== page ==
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    Thursday, November 16, 2006

    Tort Reform III: On the national level, the trial lawyers are sounding the death knell for tort reform. They sing themselves victorious:

    The day after the Nov. 7 election, the U.S. Chamber of Commerce announced a poll showing that Americans want the new Congress to continue to reform the lawsuit system. And the Association of Trial Lawyers of America announced that candidates who supported the civil justice system won, and the "vast majority" of those who attacked the system and trial lawyers lost.

    "Voters across the political spectrum expect their elected officials to curb frivolous lawsuits and abusive practices like fraudulent medical screenings and excessive discovery," said Lisa Rickard, president of the chamber's Institute for Legal Reform. "We will urge the newly elected Congress to respond to their concerns."

    But ATLA CEO Jon Haber, noting campaign attacks on trial lawyer-candidates accusing them of lawsuit abuse, said: "This election destroyed a popular Karl Rove myth. The truth is that trial attorneys are winning, attacks on trial attorneys are backfiring and opponents of the civil justice system are losing."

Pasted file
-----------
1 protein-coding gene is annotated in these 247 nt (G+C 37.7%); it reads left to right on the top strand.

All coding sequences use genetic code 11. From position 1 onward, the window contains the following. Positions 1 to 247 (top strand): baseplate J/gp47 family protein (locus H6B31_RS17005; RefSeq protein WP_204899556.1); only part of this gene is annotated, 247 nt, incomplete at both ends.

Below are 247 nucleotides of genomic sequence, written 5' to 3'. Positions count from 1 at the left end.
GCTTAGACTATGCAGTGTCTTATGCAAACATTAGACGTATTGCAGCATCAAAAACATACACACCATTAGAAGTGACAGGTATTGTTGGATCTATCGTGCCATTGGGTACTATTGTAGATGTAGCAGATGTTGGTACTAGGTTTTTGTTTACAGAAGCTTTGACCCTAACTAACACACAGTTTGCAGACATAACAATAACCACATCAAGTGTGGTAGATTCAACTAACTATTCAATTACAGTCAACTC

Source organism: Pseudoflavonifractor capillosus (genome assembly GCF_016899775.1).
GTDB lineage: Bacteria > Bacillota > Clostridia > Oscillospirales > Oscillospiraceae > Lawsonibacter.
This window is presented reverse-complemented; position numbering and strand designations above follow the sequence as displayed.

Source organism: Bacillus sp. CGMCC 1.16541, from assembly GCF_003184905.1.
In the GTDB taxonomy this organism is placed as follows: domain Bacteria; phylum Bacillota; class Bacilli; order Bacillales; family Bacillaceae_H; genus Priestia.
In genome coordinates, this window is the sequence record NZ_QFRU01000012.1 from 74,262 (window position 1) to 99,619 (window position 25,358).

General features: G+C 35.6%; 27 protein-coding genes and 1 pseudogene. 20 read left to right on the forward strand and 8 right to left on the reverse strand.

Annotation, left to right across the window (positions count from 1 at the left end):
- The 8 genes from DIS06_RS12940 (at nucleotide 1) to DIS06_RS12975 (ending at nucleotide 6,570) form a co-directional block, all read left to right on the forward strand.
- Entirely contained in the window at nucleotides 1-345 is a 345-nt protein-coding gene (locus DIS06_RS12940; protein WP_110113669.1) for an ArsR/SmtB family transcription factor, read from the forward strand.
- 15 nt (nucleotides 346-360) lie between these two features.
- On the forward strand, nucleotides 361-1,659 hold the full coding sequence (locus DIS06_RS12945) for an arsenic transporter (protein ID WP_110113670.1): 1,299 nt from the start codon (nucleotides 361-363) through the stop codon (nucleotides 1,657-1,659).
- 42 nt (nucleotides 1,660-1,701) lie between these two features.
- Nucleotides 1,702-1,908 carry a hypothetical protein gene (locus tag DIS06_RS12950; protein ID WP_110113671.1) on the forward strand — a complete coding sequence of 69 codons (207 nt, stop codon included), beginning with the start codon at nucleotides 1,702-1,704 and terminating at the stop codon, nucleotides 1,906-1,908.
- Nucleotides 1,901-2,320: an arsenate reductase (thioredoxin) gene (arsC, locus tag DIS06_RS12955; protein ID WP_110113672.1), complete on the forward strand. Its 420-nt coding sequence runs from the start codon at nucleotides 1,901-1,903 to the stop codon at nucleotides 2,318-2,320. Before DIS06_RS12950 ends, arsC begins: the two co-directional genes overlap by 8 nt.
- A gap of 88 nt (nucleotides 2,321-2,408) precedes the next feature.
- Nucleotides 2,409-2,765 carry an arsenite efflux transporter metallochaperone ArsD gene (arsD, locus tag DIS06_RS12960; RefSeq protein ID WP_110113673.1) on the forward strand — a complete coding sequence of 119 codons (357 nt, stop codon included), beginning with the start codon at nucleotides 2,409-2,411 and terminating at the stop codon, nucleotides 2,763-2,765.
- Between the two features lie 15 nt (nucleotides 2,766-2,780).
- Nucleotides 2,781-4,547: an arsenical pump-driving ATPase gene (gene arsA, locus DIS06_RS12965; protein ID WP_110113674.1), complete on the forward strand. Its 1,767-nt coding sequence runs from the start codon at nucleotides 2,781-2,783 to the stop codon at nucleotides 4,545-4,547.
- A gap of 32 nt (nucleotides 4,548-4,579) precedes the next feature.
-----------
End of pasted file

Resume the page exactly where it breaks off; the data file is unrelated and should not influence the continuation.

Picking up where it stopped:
Of the two organizations, guess which one will have to knock harder on the doors of a Democratic-controlled Congress?

    So-called tort reform is just one of a number of legal agenda issues likely to be placed on the back burner or to undergo redefinition when the new Congress begins in January.

    The House Judiciary Committee under Republican control has been a reliable source of tort system-related legislation, including medical malpractice liability limits, new sanctions on attorneys who file frivolous lawsuits, proposed constitutional amendments on a variety of contentious social issues, and efforts to limit what some of its members believe are unaccountable and activist federal judges. A good number of those proposals have been adopted by the Republican House only to be blocked in the narrowly divided, yet Republican-controlled Senate.

    In January, the committee chair is expected to pass from Rep. James Sensenbrenner, R-Wis., to Rep. John Conyers Jr., D-Mich., and many of those Republican issues are unlikely to move out of the committee again. "One of the changes is not so much what will come up, but what won't come up," said a Democratic staffer about the next Congress.

    Don't you just love that phrase "so-called tort reform." Can you imagine if any other professional body referred to efforts to police it as "so called reform"? Like "so called medical errors," or "so called political corruption." Oh, wait. That last one might actually be an improvement on at least one politician's phrase.

    posted by Sydney on 11/16/2006 06:15:00 AM 0 comments


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